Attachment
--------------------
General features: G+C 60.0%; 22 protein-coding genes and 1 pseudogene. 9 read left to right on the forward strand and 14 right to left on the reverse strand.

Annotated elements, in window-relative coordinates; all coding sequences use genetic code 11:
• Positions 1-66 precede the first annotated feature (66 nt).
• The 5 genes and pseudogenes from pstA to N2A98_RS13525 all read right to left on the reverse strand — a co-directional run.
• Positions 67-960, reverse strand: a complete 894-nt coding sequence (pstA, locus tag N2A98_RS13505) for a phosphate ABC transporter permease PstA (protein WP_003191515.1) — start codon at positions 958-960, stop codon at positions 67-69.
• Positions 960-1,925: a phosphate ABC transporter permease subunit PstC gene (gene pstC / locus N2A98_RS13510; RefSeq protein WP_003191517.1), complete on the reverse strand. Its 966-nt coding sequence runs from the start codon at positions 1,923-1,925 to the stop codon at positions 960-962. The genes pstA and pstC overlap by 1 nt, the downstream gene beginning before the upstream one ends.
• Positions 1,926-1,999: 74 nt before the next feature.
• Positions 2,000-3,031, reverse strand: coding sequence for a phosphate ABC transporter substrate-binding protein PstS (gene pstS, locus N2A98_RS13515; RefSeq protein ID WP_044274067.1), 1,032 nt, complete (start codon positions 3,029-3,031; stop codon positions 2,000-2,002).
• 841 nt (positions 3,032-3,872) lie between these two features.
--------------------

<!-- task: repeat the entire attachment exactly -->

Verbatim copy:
General features: G+C 60.0%; 22 protein-coding genes and 1 pseudogene. 9 read left to right on the forward strand and 14 right to left on the reverse strand.

Annotated elements, in window-relative coordinates; all coding sequences use genetic code 11:
• Positions 1-66 precede the first annotated feature (66 nt).
• The 5 genes and pseudogenes from pstA to N2A98_RS13525 all read right to left on the reverse strand — a co-directional run.
• Positions 67-960, reverse strand: a complete 894-nt coding sequence (pstA, locus tag N2A98_RS13505) for a phosphate ABC transporter permease PstA (protein WP_003191515.1) — start codon at positions 958-960, stop codon at positions 67-69.
• Positions 960-1,925: a phosphate ABC transporter permease subunit PstC gene (gene pstC / locus N2A98_RS13510; RefSeq protein WP_003191517.1), complete on the reverse strand. Its 966-nt coding sequence runs from the start codon at positions 1,923-1,925 to the stop codon at positions 960-962. The genes pstA and pstC overlap by 1 nt, the downstream gene beginning before the upstream one ends.
• Positions 1,926-1,999: 74 nt before the next feature.
• Positions 2,000-3,031, reverse strand: coding sequence for a phosphate ABC transporter substrate-binding protein PstS (gene pstS, locus N2A98_RS13515; RefSeq protein ID WP_044274067.1), 1,032 nt, complete (start codon positions 3,029-3,031; stop codon positions 2,000-2,002).
• 841 nt (positions 3,032-3,872) lie between these two features.